sup-optimal. Taking a random function as an example:-

| function DCcssApply(pL,szClass,oD)
| {
| oL=DCok(pL)
| if(typeof oD=='undefined')oD=DCgetParentWindow(pL).document;
| var oCSS =DCgetCSSclass(oD,szClass)
| szSkipTypes = ":function:undefined:"
| szSkipped = ""
| var oV;
| for(i in oCSS)
| {
| if(String("0123456789").indexOf(i.substring(0,1))>-1)continue;
| oV=eval("oCSS."+i);
| oT=typeof oV;//eval("oCSS."+i);
| if(szSkipTypes.indexOf(oT) > 0)continue;
| if(oDC.szCopy.indexOf(":"+i+":") == -1)
| {
| szSkipped+=i+"\n"; continue;
| }
| if(oV.indexOf("url(")>-1)
| {
| oV=oV.split("'").join("").split("(").join("('")
| .split(")").join("')")
| }
| szE='oL.style.'+i+'=oV'
|
| try { eval(szE)
| }catch(e)
| { DCdebug("Sucks "+szE) }
| }// End For{}
| }

The - oL - variable appears to have some role as a global variable but -
szSkipTypes - and - szSkipped - do not appear to be referenced by any
other code, and the - i - used in the for loop looks like it really is a
bad choice for a global variable. The scope chain resolution of
Identifiers will take longer the further down the scope chain an object
is found with the corresponding property name. The Variable/Activation
object, with property names corresponding with the local variables, is
at the top of the scope chain, while the global object, which property
names corresponding with the global variables, is always the last item
on the scope chain. So, apart form the questionable wisdom of allowing
variables that appear to only be useful within a single function leak
out into the global scope, using local variables in their place will
result in better performance.

The line:-

if(typeof oD=='undefined')oD=DCgetParentWindow(pL).document;

would execute faster as:-

if(oD)oD=DCgetParentWindow(pL).document;

- because it avoids the typeof and comparisons operations, and it is
safer because some non-undefined values would be just as erroneous as an
undefined argument.

if(String("0123456789").indexOf(i.substring(0,1))>-1)continue;

- includes String("0123456789"), where the string "0123456789" is
unambiguously a string primitive, making the call to the - String -
function to type-convert its argument into a string primitive is
redundant, and so pure overhead. The whole statement would probably be
faster if replaced with a regular expression test to see whether the
fist character in - i - is a decimal digit.

oV=eval("oCSS."+i);

- is just plain silly as - oCSS - is a local variable that refers to a
CSS rule's - style - property and - i - is one of its property names (as
acquired with for-in). The - eval - call is unnecessary to resolve the
value referred to by the property name - i -, instead a bracket notation
property accessor should be used, i.e:- oV = oCSS[ i ];

oT=typeof oV;//eval("oCSS."+i);
if(szSkipTypes.indexOf(oT) > 0)continue;

- are a couple of odd statements. The global string - szSkipTypes -
could just as easily be a globally declared object such as:- szSkipTypes
= {'fucntion':true,'undefined':true); -, allowing:-

if(szSkipTypes[(typeof oV)]){
continue;
}

But given the - oV - is a property of a - style - object, and may be a
method of that object, the key 'object' should probably be added to that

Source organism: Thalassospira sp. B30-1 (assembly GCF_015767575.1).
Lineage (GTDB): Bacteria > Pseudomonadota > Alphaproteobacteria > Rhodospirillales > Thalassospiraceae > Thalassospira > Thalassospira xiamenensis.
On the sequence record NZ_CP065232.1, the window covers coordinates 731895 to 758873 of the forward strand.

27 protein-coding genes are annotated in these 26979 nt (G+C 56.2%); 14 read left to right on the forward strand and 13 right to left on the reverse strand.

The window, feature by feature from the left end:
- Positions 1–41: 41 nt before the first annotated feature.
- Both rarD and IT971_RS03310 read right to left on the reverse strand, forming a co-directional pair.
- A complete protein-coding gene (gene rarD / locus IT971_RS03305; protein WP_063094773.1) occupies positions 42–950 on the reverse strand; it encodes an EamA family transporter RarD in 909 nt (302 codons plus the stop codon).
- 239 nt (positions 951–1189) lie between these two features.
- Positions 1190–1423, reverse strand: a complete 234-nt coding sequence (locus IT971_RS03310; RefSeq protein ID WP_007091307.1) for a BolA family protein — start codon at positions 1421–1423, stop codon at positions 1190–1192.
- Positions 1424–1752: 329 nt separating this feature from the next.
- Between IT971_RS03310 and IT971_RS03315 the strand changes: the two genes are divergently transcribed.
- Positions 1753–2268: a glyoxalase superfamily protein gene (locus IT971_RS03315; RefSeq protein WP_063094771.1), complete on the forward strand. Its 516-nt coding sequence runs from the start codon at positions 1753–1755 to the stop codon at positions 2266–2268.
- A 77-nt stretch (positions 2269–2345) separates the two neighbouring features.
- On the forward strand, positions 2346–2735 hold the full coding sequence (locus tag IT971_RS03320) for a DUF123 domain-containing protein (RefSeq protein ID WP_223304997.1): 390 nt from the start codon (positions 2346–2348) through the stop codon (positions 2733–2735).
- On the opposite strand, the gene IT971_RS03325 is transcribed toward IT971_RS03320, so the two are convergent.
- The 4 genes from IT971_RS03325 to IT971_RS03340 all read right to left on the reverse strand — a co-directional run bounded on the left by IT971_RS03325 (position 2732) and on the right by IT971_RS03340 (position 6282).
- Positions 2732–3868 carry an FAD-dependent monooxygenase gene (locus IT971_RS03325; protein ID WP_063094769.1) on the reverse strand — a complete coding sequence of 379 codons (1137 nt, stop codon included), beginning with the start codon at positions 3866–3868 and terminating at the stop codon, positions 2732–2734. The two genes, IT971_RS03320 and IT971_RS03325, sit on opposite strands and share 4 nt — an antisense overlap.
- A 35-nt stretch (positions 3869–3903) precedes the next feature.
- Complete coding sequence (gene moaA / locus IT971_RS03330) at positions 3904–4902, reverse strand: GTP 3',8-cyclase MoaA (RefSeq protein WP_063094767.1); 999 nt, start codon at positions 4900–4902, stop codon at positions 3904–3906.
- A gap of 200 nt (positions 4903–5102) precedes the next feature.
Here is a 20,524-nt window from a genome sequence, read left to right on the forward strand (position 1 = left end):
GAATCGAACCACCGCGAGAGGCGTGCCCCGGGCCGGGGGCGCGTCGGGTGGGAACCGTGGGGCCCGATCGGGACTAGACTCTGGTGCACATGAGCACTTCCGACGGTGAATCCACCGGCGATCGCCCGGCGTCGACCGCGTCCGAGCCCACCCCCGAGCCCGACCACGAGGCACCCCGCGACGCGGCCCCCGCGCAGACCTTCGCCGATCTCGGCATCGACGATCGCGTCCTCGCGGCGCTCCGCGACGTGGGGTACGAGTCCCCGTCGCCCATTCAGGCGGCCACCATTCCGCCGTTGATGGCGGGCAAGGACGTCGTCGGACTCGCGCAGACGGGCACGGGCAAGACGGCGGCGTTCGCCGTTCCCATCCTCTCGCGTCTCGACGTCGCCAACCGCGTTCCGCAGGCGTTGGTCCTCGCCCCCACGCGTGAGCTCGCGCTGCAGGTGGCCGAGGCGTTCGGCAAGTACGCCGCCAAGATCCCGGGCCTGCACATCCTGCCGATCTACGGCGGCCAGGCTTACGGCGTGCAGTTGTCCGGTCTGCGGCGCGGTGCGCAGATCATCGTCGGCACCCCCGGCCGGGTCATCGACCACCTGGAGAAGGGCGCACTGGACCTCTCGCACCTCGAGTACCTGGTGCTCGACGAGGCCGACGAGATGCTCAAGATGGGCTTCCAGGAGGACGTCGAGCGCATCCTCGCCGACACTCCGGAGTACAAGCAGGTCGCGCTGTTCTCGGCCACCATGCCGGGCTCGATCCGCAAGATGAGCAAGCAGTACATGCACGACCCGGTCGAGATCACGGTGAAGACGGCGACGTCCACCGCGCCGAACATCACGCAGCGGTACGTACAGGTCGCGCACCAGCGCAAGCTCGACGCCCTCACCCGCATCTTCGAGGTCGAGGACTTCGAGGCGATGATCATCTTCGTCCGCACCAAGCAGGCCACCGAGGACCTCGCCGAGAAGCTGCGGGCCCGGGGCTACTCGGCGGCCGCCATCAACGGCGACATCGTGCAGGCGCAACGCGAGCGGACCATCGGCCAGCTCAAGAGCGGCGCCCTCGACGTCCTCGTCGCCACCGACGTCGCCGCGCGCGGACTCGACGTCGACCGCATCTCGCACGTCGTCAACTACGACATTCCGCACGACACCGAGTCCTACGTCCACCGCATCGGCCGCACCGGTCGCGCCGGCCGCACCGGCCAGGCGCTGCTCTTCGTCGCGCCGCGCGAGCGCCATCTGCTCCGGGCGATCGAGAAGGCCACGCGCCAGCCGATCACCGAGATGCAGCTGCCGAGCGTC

set as some hosts report 'object' as the result of a - typeof - test
applied to a method of a host object. It is also questionable whether
any type other than 'string' should be allowed past this test as the
value will be subject to the - indexOf - method, with which boolean and
numeric values would error-out, though excluding numbers would suffer
from excluding zIndex.

Note, however that:- szSkipTypes = ":function:undefined:" - means that
the - indexOf - method will have to examine and skip the colon character
at the start of the string, and the second colon if its argument happens
to be "undefined". There is no reason to have any of the colons in that
string.

The following:-

if(oDC.szCopy.indexOf(":"+i+":") == -1)
{
szSkipped+=i+"\n"; continue;
}

- would also benefit form indexing an object reference, avoiding the
need for the two concatenation operations and the comparison, and almost
certainly resolving faster. The following - szSkipped+=i+"\n"; - seems a
bit pointless as there do not appear to be any other references to the
global szSkipped variable, or much point in recording the enumerated
methods and properties with undefined values every time the function is
executed.

if(oV.indexOf("url(")>-1)

- will, as I have said, error-out in the event that - oV - is numeric,
as it may be for the -zIndex - property of a style object. There is also
an implicit assumption that enumerated properties of a style object will
never include object references, null values and boolean values, making
this code risky to expose to any browsers outside of a limited known set
(so not even attempting to be cross-browser).

oV=oV.split("'").join("").split("(").join("('")
.split(")").join("')")

- assumes - oV - is a string, creates an Array, turns it into a string,
creates another Array, turns that into a string, creates a third Array,
and turns that into a string. The whole process could probably be
replaced with a single String.prototype.replace call, and be
considerably faster in doing so.

In:-

szE='oL.style.'+i+'=oV'

try { eval(szE)

- oL - has not been verified as an object reference with a 'style'
property that refers to an object, but assuming it is , the eval call
can again be replaced with a much more efficient bracket notation
property accessor:-

try{
o.style[ i ] = oV;

It is also a little perverse to find:-

oDC.NS =(document.layers )?true:false

- and code that then branches based on the value of - oDC.NS -,
suggesting an attempt (if flawed) to accommodate Netscape 4, when
Netscape 4 will generate a syntax-error when it encounters the try-catch
in the source code, and so never even attempt to execute the script.

While all of these small changes are mostly only going to make a tiny